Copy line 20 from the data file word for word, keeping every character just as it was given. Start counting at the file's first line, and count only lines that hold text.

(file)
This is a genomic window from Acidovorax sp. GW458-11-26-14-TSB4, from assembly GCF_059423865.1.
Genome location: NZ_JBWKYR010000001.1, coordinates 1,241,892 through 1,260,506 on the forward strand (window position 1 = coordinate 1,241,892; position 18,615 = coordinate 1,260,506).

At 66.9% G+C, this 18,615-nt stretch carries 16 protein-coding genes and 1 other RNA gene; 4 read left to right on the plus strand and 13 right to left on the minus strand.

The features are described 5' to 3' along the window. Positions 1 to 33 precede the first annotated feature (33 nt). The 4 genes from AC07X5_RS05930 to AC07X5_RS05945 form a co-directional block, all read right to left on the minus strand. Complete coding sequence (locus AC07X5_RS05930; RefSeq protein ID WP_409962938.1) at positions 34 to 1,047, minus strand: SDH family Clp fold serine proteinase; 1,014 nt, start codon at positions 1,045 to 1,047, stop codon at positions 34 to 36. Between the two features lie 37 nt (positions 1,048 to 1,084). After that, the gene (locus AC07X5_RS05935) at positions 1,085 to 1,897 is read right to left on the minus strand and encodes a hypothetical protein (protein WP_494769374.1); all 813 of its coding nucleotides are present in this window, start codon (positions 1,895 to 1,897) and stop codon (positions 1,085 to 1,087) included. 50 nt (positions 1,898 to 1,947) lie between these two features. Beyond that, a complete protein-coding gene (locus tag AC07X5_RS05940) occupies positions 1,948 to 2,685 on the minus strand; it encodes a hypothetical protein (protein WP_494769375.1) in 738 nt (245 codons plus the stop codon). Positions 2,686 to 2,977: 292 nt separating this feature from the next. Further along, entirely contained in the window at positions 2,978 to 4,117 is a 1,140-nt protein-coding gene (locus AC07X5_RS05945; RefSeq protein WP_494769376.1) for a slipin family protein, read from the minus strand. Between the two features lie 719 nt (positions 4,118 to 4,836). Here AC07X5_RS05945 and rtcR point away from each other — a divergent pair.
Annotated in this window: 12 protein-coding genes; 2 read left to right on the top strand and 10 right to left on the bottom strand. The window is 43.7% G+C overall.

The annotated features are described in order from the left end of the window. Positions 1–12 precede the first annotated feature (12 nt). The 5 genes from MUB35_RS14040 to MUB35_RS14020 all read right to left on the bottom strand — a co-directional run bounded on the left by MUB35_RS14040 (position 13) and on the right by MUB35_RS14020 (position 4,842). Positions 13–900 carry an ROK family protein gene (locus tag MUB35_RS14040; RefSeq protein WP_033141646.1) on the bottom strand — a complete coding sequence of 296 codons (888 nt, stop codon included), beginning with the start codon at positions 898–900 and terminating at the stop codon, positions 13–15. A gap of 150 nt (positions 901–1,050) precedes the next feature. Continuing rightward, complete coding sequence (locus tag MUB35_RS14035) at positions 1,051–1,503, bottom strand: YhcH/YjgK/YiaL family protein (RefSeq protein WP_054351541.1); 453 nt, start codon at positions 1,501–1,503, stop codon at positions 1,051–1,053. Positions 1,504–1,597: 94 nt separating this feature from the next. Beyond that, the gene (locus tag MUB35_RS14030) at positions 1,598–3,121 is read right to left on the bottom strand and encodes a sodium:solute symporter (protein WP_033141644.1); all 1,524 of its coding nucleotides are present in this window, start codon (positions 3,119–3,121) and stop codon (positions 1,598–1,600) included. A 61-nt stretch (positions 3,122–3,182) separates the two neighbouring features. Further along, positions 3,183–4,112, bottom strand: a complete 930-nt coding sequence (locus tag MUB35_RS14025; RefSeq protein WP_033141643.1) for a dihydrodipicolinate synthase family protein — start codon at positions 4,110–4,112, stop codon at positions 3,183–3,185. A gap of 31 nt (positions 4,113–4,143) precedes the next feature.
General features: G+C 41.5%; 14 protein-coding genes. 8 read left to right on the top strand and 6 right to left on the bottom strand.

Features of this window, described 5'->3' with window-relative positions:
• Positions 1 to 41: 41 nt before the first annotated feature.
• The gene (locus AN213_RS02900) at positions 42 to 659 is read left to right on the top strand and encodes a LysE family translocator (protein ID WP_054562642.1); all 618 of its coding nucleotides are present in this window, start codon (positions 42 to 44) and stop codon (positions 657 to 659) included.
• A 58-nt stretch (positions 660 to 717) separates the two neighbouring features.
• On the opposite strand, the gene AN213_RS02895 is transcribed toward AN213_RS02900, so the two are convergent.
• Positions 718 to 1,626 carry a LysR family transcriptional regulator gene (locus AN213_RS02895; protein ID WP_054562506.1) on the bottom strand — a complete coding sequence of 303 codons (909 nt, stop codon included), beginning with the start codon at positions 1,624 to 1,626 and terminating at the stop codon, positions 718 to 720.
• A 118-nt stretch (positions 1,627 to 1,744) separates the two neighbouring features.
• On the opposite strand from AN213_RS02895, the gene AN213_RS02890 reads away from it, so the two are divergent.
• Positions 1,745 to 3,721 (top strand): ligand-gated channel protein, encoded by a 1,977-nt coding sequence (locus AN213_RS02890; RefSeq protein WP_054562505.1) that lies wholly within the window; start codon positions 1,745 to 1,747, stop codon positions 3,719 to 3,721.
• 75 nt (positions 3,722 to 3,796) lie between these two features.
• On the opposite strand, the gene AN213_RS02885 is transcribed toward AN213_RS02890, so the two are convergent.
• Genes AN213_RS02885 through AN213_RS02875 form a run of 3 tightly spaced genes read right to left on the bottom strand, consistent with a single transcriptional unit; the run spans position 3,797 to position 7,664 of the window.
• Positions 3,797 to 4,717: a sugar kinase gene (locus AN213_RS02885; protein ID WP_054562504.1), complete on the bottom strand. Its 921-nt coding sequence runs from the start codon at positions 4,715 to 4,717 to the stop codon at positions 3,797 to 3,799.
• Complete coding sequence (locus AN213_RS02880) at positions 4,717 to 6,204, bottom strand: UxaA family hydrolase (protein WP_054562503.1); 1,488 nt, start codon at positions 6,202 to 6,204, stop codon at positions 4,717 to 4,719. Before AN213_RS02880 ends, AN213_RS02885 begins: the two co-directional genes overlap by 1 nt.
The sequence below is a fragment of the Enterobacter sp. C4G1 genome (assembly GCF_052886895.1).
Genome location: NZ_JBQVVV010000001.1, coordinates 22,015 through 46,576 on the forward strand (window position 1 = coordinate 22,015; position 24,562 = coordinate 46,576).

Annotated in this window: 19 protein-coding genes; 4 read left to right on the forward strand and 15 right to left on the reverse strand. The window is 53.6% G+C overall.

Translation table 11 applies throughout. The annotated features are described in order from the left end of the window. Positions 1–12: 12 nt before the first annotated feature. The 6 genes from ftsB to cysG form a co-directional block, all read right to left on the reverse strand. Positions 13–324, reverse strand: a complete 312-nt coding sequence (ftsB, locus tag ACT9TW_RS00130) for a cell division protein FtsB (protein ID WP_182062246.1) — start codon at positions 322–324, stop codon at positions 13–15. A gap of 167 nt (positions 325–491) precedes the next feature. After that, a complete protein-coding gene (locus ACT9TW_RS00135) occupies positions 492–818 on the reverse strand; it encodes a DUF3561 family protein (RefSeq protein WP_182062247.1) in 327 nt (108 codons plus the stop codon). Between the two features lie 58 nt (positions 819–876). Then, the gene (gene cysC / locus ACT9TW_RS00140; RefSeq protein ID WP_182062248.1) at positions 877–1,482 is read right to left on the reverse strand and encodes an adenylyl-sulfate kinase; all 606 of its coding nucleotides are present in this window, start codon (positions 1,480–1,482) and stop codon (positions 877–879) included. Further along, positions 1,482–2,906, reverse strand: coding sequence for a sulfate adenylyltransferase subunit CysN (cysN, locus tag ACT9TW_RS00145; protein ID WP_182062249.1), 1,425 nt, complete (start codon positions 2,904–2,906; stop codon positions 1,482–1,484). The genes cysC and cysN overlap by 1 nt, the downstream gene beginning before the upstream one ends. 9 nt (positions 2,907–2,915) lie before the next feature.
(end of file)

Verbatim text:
• Positions 3,797 to 4,717: a sugar kinase gene (locus AN213_RS02885; protein ID WP_054562504.1), complete on the bottom strand. Its 921-nt coding sequence runs from the start codon at positions 4,715 to 4,717 to the stop codon at positions 3,797 to 3,799.